Julia H. GoedeckeCorresponding author contact information, a, b, Candice Christiea, b, Gary Wilsona, b, Steven C. Dennisa, b, Timothy D. Noakesa, b, William G. Hopkinsa, b, Estelle V. Lamberta, b
a Medical Research Council/University of Capetown Bioenergetics of Exercise Research Unit, University of Cape Town Medical School, Cape Town, South Africa
b Department of Physiology, School of Medical Science, University of Otago, Dunedin, New Zealand
http://dx.doi.org/10.1016/S0026-0495(99)90238-X, How to Cite or Link Using DOI

Abstract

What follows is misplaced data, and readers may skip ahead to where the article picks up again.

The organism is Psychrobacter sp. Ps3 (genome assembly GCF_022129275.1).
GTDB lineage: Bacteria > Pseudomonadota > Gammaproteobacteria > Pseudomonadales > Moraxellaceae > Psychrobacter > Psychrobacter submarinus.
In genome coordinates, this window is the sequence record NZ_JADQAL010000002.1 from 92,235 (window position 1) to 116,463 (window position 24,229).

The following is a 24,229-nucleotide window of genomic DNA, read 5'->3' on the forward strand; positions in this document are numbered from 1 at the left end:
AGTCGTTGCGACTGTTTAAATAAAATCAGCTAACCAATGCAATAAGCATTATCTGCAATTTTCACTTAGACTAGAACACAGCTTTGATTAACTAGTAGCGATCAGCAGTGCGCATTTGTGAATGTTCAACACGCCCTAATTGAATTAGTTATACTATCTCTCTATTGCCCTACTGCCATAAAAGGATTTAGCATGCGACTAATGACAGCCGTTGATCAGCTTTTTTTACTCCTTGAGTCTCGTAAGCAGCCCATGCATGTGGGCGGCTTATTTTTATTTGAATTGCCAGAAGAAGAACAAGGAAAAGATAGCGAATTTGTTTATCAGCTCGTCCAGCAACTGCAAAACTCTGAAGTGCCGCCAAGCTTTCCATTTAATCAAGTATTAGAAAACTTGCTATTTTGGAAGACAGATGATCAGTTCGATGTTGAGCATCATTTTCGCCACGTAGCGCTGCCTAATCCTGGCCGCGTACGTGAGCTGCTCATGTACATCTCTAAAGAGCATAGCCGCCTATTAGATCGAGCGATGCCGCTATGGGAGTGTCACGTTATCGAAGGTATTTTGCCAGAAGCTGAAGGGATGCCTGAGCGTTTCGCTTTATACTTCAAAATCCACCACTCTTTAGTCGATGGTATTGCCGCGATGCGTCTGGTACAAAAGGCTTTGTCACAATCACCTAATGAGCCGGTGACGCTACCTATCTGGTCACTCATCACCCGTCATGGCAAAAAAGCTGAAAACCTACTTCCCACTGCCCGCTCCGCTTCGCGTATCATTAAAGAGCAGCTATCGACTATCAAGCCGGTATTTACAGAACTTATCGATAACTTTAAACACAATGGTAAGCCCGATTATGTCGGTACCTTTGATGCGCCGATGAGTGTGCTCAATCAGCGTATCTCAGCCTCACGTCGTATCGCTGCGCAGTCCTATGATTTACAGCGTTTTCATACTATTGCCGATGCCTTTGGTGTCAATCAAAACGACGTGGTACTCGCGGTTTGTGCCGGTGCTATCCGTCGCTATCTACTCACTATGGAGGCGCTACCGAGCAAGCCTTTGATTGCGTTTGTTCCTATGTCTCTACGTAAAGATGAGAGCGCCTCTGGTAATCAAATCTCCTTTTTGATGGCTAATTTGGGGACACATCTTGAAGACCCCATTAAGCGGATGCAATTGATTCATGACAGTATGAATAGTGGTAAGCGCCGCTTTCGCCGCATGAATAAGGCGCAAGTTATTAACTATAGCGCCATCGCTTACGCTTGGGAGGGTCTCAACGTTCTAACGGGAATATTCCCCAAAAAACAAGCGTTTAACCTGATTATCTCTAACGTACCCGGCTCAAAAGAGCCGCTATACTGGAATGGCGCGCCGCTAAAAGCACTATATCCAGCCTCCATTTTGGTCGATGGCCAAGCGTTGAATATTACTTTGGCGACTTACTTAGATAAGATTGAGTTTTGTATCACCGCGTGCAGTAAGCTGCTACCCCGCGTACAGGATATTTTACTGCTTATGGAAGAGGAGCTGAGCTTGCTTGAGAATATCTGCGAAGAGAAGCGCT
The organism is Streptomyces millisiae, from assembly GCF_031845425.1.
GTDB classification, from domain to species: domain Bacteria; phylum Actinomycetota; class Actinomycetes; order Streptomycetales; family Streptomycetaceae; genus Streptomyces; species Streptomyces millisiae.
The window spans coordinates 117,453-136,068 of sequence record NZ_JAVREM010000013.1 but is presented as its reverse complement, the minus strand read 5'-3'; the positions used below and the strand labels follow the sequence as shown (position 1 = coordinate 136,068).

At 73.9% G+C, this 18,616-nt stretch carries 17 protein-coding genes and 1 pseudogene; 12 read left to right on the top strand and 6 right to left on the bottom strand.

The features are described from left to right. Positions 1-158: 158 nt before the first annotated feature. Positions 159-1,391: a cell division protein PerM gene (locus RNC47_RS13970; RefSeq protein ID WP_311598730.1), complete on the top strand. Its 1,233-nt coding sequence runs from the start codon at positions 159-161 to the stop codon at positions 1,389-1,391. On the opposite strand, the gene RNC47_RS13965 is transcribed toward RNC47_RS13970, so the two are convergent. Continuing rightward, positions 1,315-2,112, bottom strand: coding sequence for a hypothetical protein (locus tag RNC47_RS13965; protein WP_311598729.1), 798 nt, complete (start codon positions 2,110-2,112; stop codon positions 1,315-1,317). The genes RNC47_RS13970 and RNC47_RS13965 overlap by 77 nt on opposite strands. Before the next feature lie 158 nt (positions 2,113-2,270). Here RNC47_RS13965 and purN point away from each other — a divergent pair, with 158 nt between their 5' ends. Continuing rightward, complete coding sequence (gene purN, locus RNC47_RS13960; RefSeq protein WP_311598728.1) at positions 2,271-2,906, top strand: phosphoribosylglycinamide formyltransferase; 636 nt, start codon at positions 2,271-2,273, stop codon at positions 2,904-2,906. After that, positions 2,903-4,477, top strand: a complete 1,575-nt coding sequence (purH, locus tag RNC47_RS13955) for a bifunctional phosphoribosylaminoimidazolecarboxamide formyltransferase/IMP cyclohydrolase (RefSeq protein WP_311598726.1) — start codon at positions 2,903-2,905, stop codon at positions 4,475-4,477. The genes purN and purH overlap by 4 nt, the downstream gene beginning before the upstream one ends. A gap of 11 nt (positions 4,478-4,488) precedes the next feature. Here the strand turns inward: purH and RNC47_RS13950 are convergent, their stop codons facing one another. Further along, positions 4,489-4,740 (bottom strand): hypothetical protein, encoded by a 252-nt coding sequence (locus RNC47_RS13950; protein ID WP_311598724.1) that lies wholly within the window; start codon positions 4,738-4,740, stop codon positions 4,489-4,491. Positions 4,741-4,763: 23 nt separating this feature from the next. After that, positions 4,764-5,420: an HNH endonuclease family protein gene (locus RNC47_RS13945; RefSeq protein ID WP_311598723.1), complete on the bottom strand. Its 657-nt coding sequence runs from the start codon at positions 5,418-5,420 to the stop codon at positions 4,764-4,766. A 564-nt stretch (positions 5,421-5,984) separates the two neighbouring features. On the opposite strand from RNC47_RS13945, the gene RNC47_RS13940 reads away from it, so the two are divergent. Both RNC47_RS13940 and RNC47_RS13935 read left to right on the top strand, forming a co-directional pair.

We examined the time course of metabolic adaptations to 15 days of a high-fat diet (HFD). Sixteen endurance-trained cyclists were assigned randomly to a control (CON) group, who consumed their habitual diet (30% ± 8% mJ fat), or a HFD group, who consumed a high-fat isocaloric diet (69% ± 1% mJ fat). At 5-day intervals, the subjects underwent an oral glucose tolerance test (OGTT); on the next day, they performed a 2.5-hour constant-load ride at 70% peak oxygen consumption (VO2peak), followed by a simulated 40-km cycling time-trial while ingesting a 10% 14C-glucose + 3.44% medium-chain triglyceride (MCT) emulsion at a rate of 600 mL/h. In the OGTT, plasma glucose concentrations at 30 minutes increased significantly after 5 days of the HFD and remained elevated at days 10 and 15 versus the levels measured prior to the HFD (P < .05). The activity of carnitine acyltransferase (CAT) in biopsies of the vastus lateralis muscle also increased from 0.45 to 0.54 μmol/g/min over days 0 to 10 of the HFD (P < .01) without any change in citrate synthase (CS) or 3-hydroxyacyl-coenzyme A dehydrogenase (3-HAD) activities. Changes in glucose tolerance and CAT activity were associated with a shift from carbohydrate (CHO) to fat oxidation during exercise (P < .001), which occurred within 5 to 10 days of the HFD. During the constant-load ride, the calculated oxidation of muscle glycogen was reduced from 1.5 to 1.0 g/min (P < .001) after 15 days of the HFD. Ingestion of a HFD for as little as 5 to 10 days significantly altered substrate utilization during submaximal exercise but did not attenuate the 40-km time-trial performance.